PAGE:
Greco-Roman household codes were instructions to the paterfamilias on how to rule over his household for the sake of the social order. They typically included instruction about wives, slaves, and sometimes children. The biblical writers tended to follow this pattern as well as we have seen in 1 Peter and in Titus. Ephesians does the same. We have just examined the rather complex instruction (to our minds anyway) that Paul gives concerning wives and husbands. What we need to pay close intention to in the next section is the justification given for instructions to children and slaves. So continuing with the code at 6:1:
1 Children, obey your parents in the Lord, for this is right. 2 "Honor your father and mother" -- this is the first commandment with a promise: 3 "so that it may be well with you and you may live long on the earth."
4 And, fathers, do not provoke your children to anger, but bring them up in the discipline and instruction of the Lord. (NRSV)
Verse 1 says “for this is right” but 2 and 3 go on to link it to a promise. The premise for obedience is subtly shifted away from accepting domination and toward obedience as an act of service to the Lord. Furthermore, it is an act of service that will be rewarded.
Verse 4 says nothing about bringing up sons as good Roman citizen who will carry on the family business and perpetuate the family name, or daughters who will be worthy of marriages that create important family alliances. Instead, children are to be brought up “…in the discipline and instruction of the Lord,” the paterfamilias of the household of God. Children are to be raised to assume their roles as adult children of God in his household and not used as instruments for developing the legacy of the earthly paterfamilias.
5 Slaves, obey your earthly masters with fear and trembling, in singleness of heart, as you obey Christ; 6 not only while being watched, and in order to please them, but as slaves of Christ, doing the will of God from the heart. 7 Render service with enthusiasm, as to the Lord and not to men and women, 8 knowing that whatever good we do, we will receive the same again from the Lord, whether we are slaves or free.
9 And, masters, do the same to them. Stop threatening them, for you know that both of you have the same Master in heaven, and with him there is no partiality. (NRSV)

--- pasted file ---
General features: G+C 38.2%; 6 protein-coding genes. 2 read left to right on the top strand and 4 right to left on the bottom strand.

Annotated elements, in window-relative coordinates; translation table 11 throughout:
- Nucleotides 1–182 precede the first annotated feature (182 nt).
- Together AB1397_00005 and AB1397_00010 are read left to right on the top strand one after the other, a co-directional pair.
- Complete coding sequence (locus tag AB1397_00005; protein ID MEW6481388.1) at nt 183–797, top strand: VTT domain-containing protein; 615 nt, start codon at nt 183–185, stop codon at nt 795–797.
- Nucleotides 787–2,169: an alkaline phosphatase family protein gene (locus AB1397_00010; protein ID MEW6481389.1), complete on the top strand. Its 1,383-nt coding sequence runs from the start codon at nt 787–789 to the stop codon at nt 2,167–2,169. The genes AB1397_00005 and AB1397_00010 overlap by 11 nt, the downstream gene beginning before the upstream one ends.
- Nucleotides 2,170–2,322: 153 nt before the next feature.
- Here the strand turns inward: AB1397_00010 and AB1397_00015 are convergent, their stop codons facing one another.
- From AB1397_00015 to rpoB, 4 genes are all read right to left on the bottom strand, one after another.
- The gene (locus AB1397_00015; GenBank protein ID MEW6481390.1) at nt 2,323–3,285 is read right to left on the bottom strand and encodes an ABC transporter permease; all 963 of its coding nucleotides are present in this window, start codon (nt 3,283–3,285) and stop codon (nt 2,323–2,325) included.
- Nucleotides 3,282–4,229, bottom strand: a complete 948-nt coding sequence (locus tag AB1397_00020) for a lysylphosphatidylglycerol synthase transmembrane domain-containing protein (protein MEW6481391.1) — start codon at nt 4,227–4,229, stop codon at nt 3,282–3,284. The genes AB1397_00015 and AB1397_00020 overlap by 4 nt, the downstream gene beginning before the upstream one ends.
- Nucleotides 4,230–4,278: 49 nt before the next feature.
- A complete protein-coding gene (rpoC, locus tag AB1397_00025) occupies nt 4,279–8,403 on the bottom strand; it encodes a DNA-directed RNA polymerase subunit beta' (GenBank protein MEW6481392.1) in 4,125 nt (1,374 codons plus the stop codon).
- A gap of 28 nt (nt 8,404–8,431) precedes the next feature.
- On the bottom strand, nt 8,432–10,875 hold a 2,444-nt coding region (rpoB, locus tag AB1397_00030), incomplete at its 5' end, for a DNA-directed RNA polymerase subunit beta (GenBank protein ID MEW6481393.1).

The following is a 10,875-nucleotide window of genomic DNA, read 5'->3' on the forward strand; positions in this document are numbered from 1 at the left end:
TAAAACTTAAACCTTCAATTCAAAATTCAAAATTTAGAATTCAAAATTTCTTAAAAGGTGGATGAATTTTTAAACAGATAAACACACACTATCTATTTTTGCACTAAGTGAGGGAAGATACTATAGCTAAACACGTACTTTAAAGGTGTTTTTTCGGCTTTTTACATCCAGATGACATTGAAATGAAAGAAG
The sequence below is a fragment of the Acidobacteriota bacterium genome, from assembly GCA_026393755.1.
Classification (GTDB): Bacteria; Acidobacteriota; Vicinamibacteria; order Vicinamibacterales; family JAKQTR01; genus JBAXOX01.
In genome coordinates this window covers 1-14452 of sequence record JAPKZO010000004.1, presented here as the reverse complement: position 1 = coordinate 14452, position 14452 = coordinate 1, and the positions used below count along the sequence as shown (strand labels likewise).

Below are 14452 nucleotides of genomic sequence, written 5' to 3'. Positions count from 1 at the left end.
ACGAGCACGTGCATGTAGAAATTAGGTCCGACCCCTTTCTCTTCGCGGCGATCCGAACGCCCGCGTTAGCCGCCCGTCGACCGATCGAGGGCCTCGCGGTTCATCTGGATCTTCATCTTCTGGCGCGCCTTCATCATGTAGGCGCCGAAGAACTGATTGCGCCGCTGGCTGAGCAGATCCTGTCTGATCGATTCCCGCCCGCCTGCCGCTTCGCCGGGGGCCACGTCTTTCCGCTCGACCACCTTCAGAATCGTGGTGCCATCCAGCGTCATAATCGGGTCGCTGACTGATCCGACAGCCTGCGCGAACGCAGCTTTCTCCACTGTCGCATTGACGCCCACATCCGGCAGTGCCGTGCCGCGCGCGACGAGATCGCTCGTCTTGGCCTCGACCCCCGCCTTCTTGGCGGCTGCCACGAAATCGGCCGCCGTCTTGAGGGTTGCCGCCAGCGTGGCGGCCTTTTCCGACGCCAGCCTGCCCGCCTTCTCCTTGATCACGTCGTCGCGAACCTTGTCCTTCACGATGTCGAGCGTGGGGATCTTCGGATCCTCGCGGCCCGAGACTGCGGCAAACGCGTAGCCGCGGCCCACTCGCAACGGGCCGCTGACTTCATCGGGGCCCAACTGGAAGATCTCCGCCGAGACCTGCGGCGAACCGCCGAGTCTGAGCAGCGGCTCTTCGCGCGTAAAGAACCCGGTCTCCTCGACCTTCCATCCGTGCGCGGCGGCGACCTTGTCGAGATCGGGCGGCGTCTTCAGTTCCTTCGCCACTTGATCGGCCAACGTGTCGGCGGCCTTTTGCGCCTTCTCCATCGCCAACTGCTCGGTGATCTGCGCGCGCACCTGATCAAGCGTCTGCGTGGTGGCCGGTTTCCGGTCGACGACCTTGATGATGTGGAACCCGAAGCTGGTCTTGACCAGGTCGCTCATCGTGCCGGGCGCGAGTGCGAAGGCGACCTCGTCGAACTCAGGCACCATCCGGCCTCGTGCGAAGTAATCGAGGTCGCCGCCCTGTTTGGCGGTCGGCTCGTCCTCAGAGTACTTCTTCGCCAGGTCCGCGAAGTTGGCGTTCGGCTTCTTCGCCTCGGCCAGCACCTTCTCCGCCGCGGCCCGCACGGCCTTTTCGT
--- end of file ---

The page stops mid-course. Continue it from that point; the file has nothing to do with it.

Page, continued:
Here, unlike in 1 Peter or Titus, we have instruction to obey (hupakouo) meaning “to conform to authority” instead of to submit (hupotasso) meaning “to place one’s self under another.” The term “obey” has a more obligatory element than the more volitional idea of “submit.” Still, the act of obedience is transformed from being an act of service to the earthly paterfamilias into an act of service to God, the paterfamilias of the Household of God.
Verse 9 rather imprecisely says “masters, do the same to them.” The presumed “same” seems to be the action of doing to the other as a response to the Lord. Albert Harrill points out that slaves were presumed to be dishonest and untrustworthy. They had to be periodically beaten into submission. Archeologists have even uncovered a business in one Roman city that was devoted to torturing slaves on an outsourcing basis. This is not a part of Paul’s household vision. Yet, if Paul wanted to dissolve status differences, he could have employed his fictive family metaphor of siblings here. Interestingly, he chooses to demote the paterfamilias to slave and says “you are both slaves in God’s household.” Yet another example of Paul messing with their minds concerning status issues.
Now as we take this instruction altogether we must again acknowledge it as a radical departure from Greco-Roman instruction. Instruction in Greco-Roman codes was given to the paterfamilias alone. There was no need to instruct wives, slaves, or children. They obeyed. Period! The structure of the code makes unmistakable that each member of the household is missional partner, contributing of their own volition to the larger mission of God as the paterfamilias of the Household of God.
I made these following contrasts with Greco-Roman codes when I presented 1 Peter and Titus:
- The code is not based on a desire to protect the social order or gain conformity to some ordained order of the world.
- Nowhere is the paterfamilias told to rule his household.
- Members of the household, like women and slaves, are treated as free moral agents who have the ability to choose how to behave within the household.
The third point is a little less obvious with regard to slave here but I think the general principle holds. 1 Peter and Titus tend to be a little more specific about the missional impact of their codes. But clearly the Ephesians code is tied to the broader them of unity and the demonstration of unity as a witness to the world of Jesus Christ is the letter’s missional theme. The household codes are not cultural compromises but calls to missional living.
Next up is the household code in Colossians, the last instruction that follows this particular format.